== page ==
25 Sep 2023
 | 25 Sep 2023

The upstream-downstream mechanism of North Atlantic and Mediterranean cyclones in semi-idealized simulations

Alexander Scherrmann, Heini Wernli, and Emmanouil Flaounas

Abstract. Cyclogenesis in the Mediterranean typically follows an archetypal scenario with the intrusion of a potential vorticity (PV) streamer over the Mediterranean, which results from a preceding Rossby Wave breaking (RWB) upstream over the North Atlantic. The RWB is amplified by the presence of warm conveyor belts (WCBs) in at least one North Atlantic cyclone about 4 days prior to Mediterranean cyclogenesis. This scenario has been found in several case studies of intense Mediterranean cyclones with a variety of different North Atlantic cyclone tracks and intensities, and different locations of PV streamers intruding the Mediterranean. While four main events (namely North Atlantic cyclone, WCBs, RWB and the resulting PV streamers) are suggested to be necessary for Mediterranean cyclogenesis, they rarely occur in a spatially consistent, fully repetitive pattern. To more systematically study this link between the upstream North Atlantic cyclone dynamics and the Mediterranean cyclogenesis, we perform a set of semi-idealized simulations over the Euro-Atlantic domain. For these simulations, we prescribe a constant climatological atmospheric state in the initial and boundary conditions. To trigger the downstream Mediterranean cyclogenesis scenario, we perturb the climatological polar jet through the inversion of a positive upper-level PV anomaly. The amplitude of this perturbation determines the intensity of the triggered North Atlantic cyclone. This cyclone provokes RWB, the intrusion of a PV streamer over the Mediterranean, and the formation of a Mediterranean cyclone. Therefore, our results show a direct causality between the presence of a North Atlantic cyclone and the downstream intrusion of a PV streamer into the Mediterranean, which causes cyclogenesis about 4 days after perturbing the polar jet, which we refer to as the upstream-downstream mechanism of cyclogenesis. To investigate the sensitivity of this mechanism, we vary the position and amplitude of the upper-level PV anomaly. In all simulations, cyclogenesis occurs in the Mediterranean. Nevertheless, the evolution, track and intensity of the Mediterranean cyclones are sensitive to the dynamical structure and intensity of the intruding PV streamer, which itself is sensitive to the interaction of the upstream cyclone and the RWB. By applying different seasonal climatological atmospheric states as initial conditions we show that the seasonal cycle of Mediterranean cyclogenesis indeed depends on the large-scale atmospheric circulation. In particular, we show that the Mediterranean cyclones in these semi-idealized simulations show characteristics that agree with the observed climatology of Mediterranean cyclones in the respective season.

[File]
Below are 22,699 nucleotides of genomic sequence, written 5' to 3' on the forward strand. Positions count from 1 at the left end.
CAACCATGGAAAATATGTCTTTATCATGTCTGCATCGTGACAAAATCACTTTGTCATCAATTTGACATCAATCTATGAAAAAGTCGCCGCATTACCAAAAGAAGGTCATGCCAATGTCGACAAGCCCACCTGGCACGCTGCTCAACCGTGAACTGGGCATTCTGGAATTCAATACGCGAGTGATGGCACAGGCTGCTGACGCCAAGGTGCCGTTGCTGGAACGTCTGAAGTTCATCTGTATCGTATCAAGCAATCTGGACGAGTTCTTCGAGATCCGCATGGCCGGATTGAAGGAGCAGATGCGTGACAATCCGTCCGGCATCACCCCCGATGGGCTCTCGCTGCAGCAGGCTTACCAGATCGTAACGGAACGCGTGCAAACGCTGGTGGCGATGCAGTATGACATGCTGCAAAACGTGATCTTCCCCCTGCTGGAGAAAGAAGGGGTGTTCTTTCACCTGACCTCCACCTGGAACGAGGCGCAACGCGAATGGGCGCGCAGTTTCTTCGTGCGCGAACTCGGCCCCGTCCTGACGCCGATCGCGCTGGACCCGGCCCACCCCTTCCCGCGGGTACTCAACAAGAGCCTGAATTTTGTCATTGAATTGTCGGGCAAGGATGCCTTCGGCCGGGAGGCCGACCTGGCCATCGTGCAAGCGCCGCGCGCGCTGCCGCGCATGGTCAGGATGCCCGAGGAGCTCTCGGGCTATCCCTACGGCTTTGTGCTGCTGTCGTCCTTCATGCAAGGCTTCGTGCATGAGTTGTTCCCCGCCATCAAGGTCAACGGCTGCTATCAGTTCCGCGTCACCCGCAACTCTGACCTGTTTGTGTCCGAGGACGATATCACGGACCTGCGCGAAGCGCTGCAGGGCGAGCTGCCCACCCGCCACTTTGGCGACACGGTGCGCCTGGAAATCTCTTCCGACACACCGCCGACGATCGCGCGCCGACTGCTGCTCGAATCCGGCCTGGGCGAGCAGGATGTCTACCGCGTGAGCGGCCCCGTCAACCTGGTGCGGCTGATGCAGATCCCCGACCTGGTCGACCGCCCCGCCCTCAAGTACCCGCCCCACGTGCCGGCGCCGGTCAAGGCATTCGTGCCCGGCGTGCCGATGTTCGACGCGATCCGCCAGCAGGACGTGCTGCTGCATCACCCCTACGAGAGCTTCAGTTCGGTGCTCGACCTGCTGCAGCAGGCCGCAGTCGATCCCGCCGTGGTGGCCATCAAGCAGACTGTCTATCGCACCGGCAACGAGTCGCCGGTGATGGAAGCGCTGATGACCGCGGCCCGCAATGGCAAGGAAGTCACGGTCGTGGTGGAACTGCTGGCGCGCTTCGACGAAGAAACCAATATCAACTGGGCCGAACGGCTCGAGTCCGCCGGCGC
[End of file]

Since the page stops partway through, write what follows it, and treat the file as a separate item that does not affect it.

Alexander Scherrmann et al.

Status: final response (author comments only)

Comment types: AC – author | RC – referee | CC – community | EC – editor | CEC – chief editor | : Report abuse
  • RC1: 'Comment on egusphere-2023-2125', Anonymous Referee #1, 20 Oct 2023
  • RC2: 'Comment on egusphere-2023-2125', Florian Pantillon, 30 Oct 2023
  • AC1: 'Author comments', Alexander Scherrmann, 05 Dec 2023

Alexander Scherrmann et al.

Alexander Scherrmann et al.


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Short summary
We show that the formation of Mediterranean cyclones follows the presence of cyclone over the North Atlantic. The distinct regions of cyclone activity in the Mediterranean in the different seasons can be linked to the atmospheric state, in particular the position of the polar jet over the North Atlantic. With this we now better understand the processes that lead to the formation of Mediterranean cyclones. We used a novel simulation framework in which we directly show and probe this connection.